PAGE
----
>> Cuba's first true luxury hotel opening its doors in the heart of Havana. But as the guests began to arrive, concerns are mounting that US President Donald Trump might reverse a detente that has fueled a tourist boom with US-operated cruises and scheduled flights relaunching last year after a half century hiatus.
Reuters correspondent Mark Frank is in Havana.>> It's common knowledge, if you're walk around in the streets, it's almost impossible to find anybody who doesn't support improved relations with the United States for lots of reasons. For lots of reasons, for economic reasons, because they have family in the United States, because they think there's many good things about the United States.
>> But now Trump is considering tightening trade and travel relations when he announces his Cuba policy as soon as this month, citing human rights abuses by the socialist Castro government to justify a more hardline policy. And Cubans are not happy. Tourism is the one bright spot in the country's flailing economy which is struggling with falling exports and upheaval in major trade partner, Venezuela.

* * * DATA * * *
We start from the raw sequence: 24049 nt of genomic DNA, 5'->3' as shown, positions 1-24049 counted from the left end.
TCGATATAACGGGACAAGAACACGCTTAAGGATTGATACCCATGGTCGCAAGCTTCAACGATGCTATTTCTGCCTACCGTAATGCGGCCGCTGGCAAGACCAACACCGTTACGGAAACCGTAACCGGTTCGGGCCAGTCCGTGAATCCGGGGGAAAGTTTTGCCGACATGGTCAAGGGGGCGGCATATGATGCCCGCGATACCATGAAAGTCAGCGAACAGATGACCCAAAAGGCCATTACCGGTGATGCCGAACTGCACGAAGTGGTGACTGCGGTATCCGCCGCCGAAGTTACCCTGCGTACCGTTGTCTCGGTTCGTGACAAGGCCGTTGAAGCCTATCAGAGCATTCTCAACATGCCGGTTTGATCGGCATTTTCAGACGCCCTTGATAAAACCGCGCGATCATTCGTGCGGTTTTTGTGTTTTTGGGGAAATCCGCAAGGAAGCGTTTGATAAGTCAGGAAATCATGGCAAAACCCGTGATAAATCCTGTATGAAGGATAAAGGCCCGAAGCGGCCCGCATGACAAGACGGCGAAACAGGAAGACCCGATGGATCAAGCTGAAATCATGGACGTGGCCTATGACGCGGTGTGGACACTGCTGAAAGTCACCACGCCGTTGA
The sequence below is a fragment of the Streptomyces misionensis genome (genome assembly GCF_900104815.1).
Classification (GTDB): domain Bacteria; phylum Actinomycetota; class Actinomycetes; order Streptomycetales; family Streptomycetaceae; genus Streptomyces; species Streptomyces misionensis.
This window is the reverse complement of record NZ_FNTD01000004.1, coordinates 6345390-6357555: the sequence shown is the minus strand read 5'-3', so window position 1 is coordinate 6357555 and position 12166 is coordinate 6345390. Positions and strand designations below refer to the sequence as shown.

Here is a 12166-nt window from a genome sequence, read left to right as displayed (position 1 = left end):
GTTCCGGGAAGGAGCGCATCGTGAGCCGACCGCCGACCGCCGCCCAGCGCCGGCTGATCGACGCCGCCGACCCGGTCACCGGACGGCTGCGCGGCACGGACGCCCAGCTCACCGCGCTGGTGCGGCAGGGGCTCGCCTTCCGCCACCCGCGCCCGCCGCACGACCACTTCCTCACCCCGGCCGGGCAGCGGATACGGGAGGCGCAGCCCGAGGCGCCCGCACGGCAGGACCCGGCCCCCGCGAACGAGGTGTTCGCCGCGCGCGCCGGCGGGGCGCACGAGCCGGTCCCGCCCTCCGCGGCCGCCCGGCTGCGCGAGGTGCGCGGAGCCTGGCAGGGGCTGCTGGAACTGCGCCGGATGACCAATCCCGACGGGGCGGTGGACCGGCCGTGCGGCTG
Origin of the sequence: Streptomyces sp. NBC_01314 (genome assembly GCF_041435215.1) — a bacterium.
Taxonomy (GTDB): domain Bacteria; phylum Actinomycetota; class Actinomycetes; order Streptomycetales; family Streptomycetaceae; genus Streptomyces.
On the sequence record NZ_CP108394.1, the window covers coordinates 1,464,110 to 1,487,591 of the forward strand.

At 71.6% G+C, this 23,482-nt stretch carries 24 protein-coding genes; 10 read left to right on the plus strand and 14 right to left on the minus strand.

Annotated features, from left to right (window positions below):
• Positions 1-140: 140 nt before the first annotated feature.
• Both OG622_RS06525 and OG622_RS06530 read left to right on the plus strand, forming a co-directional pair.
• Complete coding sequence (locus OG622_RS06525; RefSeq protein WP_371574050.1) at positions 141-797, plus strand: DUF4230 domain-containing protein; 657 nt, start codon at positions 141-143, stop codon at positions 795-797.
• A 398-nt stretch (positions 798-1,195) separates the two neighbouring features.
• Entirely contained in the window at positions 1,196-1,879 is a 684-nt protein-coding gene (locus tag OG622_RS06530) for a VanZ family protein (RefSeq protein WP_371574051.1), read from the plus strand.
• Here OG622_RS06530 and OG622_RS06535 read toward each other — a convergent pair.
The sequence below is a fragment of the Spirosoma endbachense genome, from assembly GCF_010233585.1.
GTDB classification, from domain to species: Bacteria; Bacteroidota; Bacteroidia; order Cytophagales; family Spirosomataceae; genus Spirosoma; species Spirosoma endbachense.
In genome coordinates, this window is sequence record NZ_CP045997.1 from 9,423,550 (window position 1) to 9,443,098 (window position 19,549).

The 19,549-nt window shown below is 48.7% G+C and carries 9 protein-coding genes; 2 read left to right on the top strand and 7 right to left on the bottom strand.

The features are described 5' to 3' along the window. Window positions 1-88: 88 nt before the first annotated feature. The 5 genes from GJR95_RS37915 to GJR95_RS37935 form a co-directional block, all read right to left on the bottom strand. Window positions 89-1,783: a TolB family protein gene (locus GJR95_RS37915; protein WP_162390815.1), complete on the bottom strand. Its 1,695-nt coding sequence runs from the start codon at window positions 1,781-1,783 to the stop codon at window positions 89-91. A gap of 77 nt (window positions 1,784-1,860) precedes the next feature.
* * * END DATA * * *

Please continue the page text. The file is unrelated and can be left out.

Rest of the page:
>> The importance of tourism in Cuba is really as a job generator, both in the state run industry and in the private sector and it's very important right now for the Cuban economy. It's emerging as it was before as the most important part of the economy, and Cuba has many hotels but they tend to be four and five star.
They've also been allowing, for the first time, Cubans themselves, to rent to tourists is now 21,000 homes in Cuba that rent out to tourists.>> Americans are still not officially allowed to visit as tourists because their trips must fit certain categories, like educational travel. Most descend on Havana rather than the coastal resorts, which is why developers are pouring money into spots like the Gran Hotel Manzana in the heart of the capital, where rooms will range from $360 for a low season double to $5,000 for the presidential suite.